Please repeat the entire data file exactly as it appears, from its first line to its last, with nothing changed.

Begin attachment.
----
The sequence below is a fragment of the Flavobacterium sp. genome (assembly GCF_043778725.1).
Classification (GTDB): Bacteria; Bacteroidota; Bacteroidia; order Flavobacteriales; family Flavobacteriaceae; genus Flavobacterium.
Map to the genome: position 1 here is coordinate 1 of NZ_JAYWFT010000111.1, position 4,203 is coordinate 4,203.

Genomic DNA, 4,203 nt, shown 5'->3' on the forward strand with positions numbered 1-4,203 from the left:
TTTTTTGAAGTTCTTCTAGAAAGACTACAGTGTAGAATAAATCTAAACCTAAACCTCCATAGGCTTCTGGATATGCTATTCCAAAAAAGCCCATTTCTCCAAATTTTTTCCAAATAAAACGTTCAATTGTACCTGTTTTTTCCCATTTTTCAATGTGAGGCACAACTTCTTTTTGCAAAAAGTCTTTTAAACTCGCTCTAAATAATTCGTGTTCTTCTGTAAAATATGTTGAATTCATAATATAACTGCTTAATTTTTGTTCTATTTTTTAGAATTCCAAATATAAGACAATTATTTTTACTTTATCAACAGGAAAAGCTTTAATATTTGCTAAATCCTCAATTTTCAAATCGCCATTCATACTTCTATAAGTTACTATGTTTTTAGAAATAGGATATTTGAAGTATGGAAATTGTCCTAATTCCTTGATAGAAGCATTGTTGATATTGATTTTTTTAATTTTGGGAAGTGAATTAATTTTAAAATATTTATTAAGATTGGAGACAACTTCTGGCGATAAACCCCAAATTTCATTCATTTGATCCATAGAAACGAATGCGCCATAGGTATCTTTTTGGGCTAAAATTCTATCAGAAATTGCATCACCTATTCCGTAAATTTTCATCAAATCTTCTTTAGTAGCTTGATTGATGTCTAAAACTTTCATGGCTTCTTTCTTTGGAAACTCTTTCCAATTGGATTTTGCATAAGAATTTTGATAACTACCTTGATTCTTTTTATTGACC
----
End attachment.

The sequence below is a fragment of the Flavobacterium sp. genome (assembly GCF_043778725.1).
Classification (GTDB): Bacteria; Bacteroidota; Bacteroidia; order Flavobacteriales; family Flavobacteriaceae; genus Flavobacterium.
Map to the genome: position 1 here is coordinate 1 of NZ_JAYWFT010000111.1, position 4,203 is coordinate 4,203.

Genomic DNA, 4,203 nt, shown 5'->3' on the forward strand with positions numbered 1-4,203 from the left:
TTTTTTGAAGTTCTTCTAGAAAGACTACAGTGTAGAATAAATCTAAACCTAAACCTCCATAGGCTTCTGGATATGCTATTCCAAAAAAGCCCATTTCTCCAAATTTTTTCCAAATAAAACGTTCAATTGTACCTGTTTTTTCCCATTTTTCAATGTGAGGCACAACTTCTTTTTGCAAAAAGTCTTTTAAACTCGCTCTAAATAATTCGTGTTCTTCTGTAAAATATGTTGAATTCATAATATAACTGCTTAATTTTTGTTCTATTTTTTAGAATTCCAAATATAAGACAATTATTTTTACTTTATCAACAGGAAAAGCTTTAATATTTGCTAAATCCTCAATTTTCAAATCGCCATTCATACTTCTATAAGTTACTATGTTTTTAGAAATAGGATATTTGAAGTATGGAAATTGTCCTAATTCCTTGATAGAAGCATTGTTGATATTGATTTTTTTAATTTTGGGAAGTGAATTAATTTTAAAATATTTATTAAGATTGGAGACAACTTCTGGCGATAAACCCCAAATTTCATTCATTTGATCCATAGAAACGAATGCGCCATAGGTATCTTTTTGGGCTAAAATTCTATCAGAAATTGCATCACCTATTCCGTAAATTTTCATCAAATCTTCTTTAGTAGCTTGATTGATGTCTAAAACTTTCATGGCTTCTTTCTTTGGAAACTCTTTCCAATTGGATTTTGCATAAGAATTTTGATAACTACCTTGATTCTTTTTATTGACC